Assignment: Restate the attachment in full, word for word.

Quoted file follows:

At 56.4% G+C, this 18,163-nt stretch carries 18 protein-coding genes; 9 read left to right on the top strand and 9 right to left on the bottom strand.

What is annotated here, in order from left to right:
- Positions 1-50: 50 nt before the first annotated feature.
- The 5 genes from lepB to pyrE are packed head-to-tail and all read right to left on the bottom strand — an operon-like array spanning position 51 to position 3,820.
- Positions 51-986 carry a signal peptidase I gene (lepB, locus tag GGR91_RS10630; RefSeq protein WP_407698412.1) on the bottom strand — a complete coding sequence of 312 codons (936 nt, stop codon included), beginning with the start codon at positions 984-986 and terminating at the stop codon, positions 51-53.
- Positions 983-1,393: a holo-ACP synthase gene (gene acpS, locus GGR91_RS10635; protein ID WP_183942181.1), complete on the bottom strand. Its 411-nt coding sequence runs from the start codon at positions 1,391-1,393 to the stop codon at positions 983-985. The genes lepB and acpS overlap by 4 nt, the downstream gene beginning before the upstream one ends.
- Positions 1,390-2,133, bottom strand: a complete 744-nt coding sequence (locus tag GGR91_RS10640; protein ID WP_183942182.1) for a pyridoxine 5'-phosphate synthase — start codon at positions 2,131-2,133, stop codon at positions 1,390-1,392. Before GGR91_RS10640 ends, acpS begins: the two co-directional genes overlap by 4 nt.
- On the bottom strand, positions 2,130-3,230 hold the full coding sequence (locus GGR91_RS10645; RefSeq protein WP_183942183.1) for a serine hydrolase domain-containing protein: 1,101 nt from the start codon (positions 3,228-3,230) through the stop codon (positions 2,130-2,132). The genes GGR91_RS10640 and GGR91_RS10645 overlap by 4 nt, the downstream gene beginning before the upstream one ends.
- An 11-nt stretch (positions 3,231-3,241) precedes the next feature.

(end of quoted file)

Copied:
At 56.4% G+C, this 18,163-nt stretch carries 18 protein-coding genes; 9 read left to right on the top strand and 9 right to left on the bottom strand.

What is annotated here, in order from left to right:
- Positions 1-50: 50 nt before the first annotated feature.
- The 5 genes from lepB to pyrE are packed head-to-tail and all read right to left on the bottom strand — an operon-like array spanning position 51 to position 3,820.
- Positions 51-986 carry a signal peptidase I gene (lepB, locus tag GGR91_RS10630; RefSeq protein WP_407698412.1) on the bottom strand — a complete coding sequence of 312 codons (936 nt, stop codon included), beginning with the start codon at positions 984-986 and terminating at the stop codon, positions 51-53.
- Positions 983-1,393: a holo-ACP synthase gene (gene acpS, locus GGR91_RS10635; protein ID WP_183942181.1), complete on the bottom strand. Its 411-nt coding sequence runs from the start codon at positions 1,391-1,393 to the stop codon at positions 983-985. The genes lepB and acpS overlap by 4 nt, the downstream gene beginning before the upstream one ends.
- Positions 1,390-2,133, bottom strand: a complete 744-nt coding sequence (locus tag GGR91_RS10640; protein ID WP_183942182.1) for a pyridoxine 5'-phosphate synthase — start codon at positions 2,131-2,133, stop codon at positions 1,390-1,392. Before GGR91_RS10640 ends, acpS begins: the two co-directional genes overlap by 4 nt.
- On the bottom strand, positions 2,130-3,230 hold the full coding sequence (locus GGR91_RS10645; RefSeq protein WP_183942183.1) for a serine hydrolase domain-containing protein: 1,101 nt from the start codon (positions 3,228-3,230) through the stop codon (positions 2,130-2,132). The genes GGR91_RS10640 and GGR91_RS10645 overlap by 4 nt, the downstream gene beginning before the upstream one ends.
- An 11-nt stretch (positions 3,231-3,241) precedes the next feature.